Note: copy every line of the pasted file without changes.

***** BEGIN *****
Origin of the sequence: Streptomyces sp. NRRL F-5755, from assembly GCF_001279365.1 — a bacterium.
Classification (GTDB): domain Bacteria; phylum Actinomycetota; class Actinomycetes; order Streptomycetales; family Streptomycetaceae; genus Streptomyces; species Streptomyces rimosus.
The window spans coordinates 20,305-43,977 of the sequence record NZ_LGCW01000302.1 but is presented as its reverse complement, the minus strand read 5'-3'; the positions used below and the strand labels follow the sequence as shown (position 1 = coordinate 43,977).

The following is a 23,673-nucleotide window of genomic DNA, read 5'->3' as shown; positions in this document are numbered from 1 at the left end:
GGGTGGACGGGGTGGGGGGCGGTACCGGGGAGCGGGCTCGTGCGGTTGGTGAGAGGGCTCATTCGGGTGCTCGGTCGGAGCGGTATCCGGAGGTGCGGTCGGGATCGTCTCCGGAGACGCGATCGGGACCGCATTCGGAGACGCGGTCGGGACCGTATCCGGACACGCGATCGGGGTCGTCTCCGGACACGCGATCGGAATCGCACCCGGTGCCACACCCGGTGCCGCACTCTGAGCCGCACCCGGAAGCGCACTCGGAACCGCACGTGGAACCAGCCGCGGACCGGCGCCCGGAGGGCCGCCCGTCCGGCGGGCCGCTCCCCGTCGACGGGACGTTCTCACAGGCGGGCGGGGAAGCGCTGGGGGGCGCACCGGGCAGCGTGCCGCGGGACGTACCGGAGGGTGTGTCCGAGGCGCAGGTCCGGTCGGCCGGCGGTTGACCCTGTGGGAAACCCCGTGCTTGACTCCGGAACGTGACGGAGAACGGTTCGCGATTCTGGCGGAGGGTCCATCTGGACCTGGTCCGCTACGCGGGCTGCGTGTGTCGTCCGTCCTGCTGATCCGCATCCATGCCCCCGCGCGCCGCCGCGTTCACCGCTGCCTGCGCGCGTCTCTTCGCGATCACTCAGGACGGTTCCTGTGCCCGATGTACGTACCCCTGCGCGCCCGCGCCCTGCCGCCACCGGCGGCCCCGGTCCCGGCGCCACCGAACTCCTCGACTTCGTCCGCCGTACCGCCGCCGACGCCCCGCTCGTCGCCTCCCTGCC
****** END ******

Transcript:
Origin of the sequence: Streptomyces sp. NRRL F-5755, from assembly GCF_001279365.1 — a bacterium.
Classification (GTDB): domain Bacteria; phylum Actinomycetota; class Actinomycetes; order Streptomycetales; family Streptomycetaceae; genus Streptomyces; species Streptomyces rimosus.
The window spans coordinates 20,305-43,977 of the sequence record NZ_LGCW01000302.1 but is presented as its reverse complement, the minus strand read 5'-3'; the positions used below and the strand labels follow the sequence as shown (position 1 = coordinate 43,977).

The following is a 23,673-nucleotide window of genomic DNA, read 5'->3' as shown; positions in this document are numbered from 1 at the left end:
GGGTGGACGGGGTGGGGGGCGGTACCGGGGAGCGGGCTCGTGCGGTTGGTGAGAGGGCTCATTCGGGTGCTCGGTCGGAGCGGTATCCGGAGGTGCGGTCGGGATCGTCTCCGGAGACGCGATCGGGACCGCATTCGGAGACGCGGTCGGGACCGTATCCGGACACGCGATCGGGGTCGTCTCCGGACACGCGATCGGAATCGCACCCGGTGCCACACCCGGTGCCGCACTCTGAGCCGCACCCGGAAGCGCACTCGGAACCGCACGTGGAACCAGCCGCGGACCGGCGCCCGGAGGGCCGCCCGTCCGGCGGGCCGCTCCCCGTCGACGGGACGTTCTCACAGGCGGGCGGGGAAGCGCTGGGGGGCGCACCGGGCAGCGTGCCGCGGGACGTACCGGAGGGTGTGTCCGAGGCGCAGGTCCGGTCGGCCGGCGGTTGACCCTGTGGGAAACCCCGTGCTTGACTCCGGAACGTGACGGAGAACGGTTCGCGATTCTGGCGGAGGGTCCATCTGGACCTGGTCCGCTACGCGGGCTGCGTGTGTCGTCCGTCCTGCTGATCCGCATCCATGCCCCCGCGCGCCGCCGCGTTCACCGCTGCCTGCGCGCGTCTCTTCGCGATCACTCAGGACGGTTCCTGTGCCCGATGTACGTACCCCTGCGCGCCCGCGCCCTGCCGCCACCGGCGGCCCCGGTCCCGGCGCCACCGAACTCCTCGACTTCGTCCGCCGTACCGCCGCCGACGCCCCGCTCGTCGCCTCCCTGCC